Page:Hunger (Hamsun).djvu/33

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17
Hunger

with shame for having caused her annoyance. By degrees, a wonderful feeling stole over me of being far, far away in other places; I had a half-undefined sense that it was not I who was going along over the gravel hanging my head.

A few minutes later, they reached Pascha's book-shop. I had already stopped at the first window, and as they go by I step forward and repeat:

"You are losing your book, madam!"

"No; what book?" she asks, affrightedly. "Can you make out what book it is he is talking about?" and she comes to a stop.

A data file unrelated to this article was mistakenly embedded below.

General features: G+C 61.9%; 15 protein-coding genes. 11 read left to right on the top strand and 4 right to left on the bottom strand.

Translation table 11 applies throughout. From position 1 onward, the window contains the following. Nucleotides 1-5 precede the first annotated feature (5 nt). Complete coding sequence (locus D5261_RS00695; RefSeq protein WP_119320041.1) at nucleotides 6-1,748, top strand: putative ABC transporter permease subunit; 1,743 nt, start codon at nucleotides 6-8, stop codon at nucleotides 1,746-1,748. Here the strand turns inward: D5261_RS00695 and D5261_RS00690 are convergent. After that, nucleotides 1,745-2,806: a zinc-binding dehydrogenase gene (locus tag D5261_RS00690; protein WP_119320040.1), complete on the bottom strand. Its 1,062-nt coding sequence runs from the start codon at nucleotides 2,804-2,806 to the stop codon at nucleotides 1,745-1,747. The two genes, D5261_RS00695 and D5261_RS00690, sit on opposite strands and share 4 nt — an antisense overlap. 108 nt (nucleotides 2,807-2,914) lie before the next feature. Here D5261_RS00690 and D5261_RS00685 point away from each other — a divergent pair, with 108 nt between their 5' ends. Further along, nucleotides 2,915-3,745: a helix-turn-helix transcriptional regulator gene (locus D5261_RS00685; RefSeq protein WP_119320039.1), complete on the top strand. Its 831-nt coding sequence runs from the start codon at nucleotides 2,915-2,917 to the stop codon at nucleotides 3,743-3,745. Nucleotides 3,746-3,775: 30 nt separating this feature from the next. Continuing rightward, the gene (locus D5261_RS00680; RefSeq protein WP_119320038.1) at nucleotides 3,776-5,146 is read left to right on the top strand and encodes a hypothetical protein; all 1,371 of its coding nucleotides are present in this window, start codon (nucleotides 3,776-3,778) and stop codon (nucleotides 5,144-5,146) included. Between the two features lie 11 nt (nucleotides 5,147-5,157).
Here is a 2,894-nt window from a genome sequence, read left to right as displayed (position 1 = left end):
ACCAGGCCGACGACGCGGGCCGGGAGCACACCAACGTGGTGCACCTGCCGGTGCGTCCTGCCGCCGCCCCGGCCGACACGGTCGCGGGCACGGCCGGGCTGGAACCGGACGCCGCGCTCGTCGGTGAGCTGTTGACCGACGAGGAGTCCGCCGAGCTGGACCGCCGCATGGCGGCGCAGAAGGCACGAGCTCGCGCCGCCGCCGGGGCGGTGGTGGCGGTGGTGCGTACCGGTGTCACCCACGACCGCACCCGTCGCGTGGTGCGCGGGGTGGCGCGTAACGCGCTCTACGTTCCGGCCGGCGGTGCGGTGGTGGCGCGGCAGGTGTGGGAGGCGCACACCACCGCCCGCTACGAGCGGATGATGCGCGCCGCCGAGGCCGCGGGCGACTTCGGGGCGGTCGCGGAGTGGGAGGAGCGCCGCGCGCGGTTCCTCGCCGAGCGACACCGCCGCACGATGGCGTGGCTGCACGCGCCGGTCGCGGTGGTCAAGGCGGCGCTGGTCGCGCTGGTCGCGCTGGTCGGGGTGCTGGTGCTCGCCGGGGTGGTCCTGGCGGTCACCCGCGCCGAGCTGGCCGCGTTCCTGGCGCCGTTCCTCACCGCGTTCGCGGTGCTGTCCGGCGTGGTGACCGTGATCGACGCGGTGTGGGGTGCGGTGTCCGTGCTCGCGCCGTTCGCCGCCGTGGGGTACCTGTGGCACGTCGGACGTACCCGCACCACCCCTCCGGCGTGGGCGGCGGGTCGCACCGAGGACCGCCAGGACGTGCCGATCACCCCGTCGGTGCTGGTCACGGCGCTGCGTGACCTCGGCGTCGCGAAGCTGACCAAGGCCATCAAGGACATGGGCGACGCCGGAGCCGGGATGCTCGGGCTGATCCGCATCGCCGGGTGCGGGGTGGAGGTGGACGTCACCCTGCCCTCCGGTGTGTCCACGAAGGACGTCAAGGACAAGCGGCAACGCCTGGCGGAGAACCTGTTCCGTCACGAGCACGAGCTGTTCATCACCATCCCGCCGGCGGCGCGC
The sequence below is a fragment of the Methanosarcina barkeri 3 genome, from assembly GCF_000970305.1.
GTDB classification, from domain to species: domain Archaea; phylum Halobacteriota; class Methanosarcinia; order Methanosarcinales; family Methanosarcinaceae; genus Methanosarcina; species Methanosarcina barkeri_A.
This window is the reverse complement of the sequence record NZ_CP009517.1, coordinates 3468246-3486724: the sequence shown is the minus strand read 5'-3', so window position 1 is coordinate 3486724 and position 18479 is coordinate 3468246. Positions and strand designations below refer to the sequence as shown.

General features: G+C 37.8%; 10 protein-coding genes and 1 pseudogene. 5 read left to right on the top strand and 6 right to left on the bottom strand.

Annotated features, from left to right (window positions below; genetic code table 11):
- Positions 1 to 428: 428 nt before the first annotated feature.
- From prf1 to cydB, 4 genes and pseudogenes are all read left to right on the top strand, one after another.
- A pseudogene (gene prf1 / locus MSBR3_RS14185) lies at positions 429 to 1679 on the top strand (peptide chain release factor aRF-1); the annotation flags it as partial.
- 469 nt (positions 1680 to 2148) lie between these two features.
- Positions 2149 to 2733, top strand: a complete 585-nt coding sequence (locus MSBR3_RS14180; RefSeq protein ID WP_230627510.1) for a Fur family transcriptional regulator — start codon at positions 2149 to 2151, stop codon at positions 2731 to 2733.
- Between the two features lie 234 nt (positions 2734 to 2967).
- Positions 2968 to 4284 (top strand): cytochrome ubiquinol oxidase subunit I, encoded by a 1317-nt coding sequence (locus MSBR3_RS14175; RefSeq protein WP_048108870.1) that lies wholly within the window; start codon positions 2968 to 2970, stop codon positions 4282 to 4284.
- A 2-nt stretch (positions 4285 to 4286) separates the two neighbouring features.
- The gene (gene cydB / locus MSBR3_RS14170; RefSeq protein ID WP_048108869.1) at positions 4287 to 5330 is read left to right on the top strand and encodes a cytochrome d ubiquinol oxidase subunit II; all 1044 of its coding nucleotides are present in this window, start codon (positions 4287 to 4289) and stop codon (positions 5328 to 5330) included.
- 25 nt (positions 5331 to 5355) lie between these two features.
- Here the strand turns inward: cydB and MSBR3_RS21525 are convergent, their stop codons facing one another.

I hug myself with delight at her confusion; the irresolute perplexity in her eyes positively fascinates me. Her mind cannot grasp my short, passionate address. She has no book with her; not a single page of a book, and yet she fumbles in her pockets, looks down repeatedly at her hands, turns her head and scrutinises the streets behind her, exerts her sensitive little brain to the utmost in trying to discover what book it is I am talking about. Her face changes colour, has now one, now another expression, and she is breathing quite audibly—even the very buttons on her gown